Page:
BUENOS AIRES (Reuters) - Peru’s top court on Tuesday accepted a lawsuit to determine whether President Martin Vizcarra exceeded his powers by dissolving Congress last month amid a long-running standoff with lawmakers over anti-corruption reforms.
The seven members of Peru’s Constitutional Tribunal unanimously voted to admit the suit, court president Ernesto Blume said, the latest development in a battle between Vizcarra and lawmakers that has rattled the South American country.
Pedro Olaechea, the former Congress president who now leads a smaller permanent parliamentary commission, submitted the appeal earlier this month against the “arbitrary” dissolution of Congress.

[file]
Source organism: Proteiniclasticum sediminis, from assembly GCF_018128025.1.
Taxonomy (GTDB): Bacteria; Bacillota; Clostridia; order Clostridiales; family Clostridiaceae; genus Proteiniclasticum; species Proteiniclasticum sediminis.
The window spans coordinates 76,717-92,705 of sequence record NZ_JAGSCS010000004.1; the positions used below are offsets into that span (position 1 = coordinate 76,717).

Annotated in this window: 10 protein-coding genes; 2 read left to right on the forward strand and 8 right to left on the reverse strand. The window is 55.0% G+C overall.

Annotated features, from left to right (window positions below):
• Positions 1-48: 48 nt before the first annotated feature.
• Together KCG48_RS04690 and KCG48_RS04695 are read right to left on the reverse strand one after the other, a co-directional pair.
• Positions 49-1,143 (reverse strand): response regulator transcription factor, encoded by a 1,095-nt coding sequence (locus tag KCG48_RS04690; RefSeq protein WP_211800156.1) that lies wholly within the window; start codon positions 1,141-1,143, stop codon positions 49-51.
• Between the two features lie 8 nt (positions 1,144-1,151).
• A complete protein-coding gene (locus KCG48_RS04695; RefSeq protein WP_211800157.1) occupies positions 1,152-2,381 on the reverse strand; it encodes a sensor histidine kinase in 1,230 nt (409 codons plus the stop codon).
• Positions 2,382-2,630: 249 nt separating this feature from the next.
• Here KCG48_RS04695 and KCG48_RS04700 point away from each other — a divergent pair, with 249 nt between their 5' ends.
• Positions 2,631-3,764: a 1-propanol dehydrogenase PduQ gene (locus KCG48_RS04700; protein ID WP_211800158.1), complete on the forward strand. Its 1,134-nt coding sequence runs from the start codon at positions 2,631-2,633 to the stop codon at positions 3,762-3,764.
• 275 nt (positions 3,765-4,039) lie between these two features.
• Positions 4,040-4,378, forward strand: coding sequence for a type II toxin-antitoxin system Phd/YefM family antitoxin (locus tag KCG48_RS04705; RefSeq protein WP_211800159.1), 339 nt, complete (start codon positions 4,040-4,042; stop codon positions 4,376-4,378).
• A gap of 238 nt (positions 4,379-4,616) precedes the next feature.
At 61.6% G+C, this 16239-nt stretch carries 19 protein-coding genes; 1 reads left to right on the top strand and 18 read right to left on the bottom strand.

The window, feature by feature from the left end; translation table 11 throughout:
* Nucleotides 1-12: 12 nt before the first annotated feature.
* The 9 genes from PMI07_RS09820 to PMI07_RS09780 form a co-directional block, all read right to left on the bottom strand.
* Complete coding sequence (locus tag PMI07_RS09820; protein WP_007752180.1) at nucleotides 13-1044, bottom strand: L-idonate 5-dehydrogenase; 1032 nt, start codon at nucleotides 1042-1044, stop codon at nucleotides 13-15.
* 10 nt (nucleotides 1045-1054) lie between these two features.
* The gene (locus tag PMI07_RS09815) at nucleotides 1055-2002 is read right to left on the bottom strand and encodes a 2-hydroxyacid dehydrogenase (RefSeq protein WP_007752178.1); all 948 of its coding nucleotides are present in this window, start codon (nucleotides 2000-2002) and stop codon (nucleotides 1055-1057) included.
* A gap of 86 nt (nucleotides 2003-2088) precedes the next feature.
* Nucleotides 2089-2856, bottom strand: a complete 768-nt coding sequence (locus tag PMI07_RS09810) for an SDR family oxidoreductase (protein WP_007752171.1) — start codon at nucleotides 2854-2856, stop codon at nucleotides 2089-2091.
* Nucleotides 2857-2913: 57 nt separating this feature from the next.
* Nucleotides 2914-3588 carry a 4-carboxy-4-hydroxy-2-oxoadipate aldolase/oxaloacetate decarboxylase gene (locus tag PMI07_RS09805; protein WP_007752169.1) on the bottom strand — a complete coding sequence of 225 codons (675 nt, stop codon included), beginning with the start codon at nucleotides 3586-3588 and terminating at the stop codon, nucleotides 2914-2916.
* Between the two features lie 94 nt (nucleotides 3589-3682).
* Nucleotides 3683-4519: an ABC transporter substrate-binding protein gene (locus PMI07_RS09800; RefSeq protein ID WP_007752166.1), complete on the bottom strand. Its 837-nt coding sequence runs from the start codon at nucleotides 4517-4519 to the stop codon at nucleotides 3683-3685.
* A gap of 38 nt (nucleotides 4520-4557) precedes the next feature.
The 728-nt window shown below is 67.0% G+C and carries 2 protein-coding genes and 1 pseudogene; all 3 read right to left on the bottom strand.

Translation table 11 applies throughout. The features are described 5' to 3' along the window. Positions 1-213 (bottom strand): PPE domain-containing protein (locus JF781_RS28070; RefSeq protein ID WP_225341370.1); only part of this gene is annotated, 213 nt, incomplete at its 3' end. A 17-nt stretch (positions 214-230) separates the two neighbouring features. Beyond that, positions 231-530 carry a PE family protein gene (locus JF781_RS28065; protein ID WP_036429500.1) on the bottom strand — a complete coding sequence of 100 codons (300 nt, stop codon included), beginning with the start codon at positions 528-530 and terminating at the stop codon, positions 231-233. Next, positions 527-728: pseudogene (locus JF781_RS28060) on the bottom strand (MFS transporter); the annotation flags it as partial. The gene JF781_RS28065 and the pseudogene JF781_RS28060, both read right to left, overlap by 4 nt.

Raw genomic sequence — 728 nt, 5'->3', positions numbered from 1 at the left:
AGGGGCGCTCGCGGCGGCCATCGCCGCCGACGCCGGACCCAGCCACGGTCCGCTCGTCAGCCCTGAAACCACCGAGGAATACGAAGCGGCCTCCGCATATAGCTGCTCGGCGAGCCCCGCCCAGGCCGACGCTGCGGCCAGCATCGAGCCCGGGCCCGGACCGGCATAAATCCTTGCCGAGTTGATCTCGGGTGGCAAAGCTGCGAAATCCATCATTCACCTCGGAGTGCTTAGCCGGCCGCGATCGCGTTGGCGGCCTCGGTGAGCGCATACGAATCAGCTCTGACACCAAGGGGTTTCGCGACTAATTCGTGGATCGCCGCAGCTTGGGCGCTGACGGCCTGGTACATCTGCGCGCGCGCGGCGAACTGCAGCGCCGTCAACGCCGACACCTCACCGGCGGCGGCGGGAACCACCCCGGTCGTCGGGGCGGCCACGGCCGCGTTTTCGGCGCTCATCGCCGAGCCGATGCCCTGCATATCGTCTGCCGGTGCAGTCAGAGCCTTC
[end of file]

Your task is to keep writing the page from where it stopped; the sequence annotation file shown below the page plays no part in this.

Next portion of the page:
Vizcarra’s shutdown of Congress garnered support from the armed forces in the copper-rich nation, as well as the police and Peru’s voters. A poll showed his popular support had jumped to the highest level during his administration.
The past three years in Peru have been marked by repeated clashes between the executive and legislative branches and back-to-back corruption scandals, including one that led former president Pedro Pablo Kuczynski to resign in March last year.
Blume said on Tuesday the court would not for now overturn the closure of Congress, and previously at least two members of the court have said that the legal process could take up to three or four months.
There are legislative elections already scheduled for Jan. 26 to elect new Congress members.
Reporting by Marco Aquino in Lima; Writing by Adam Jourdan; Editing by Matthew Lewis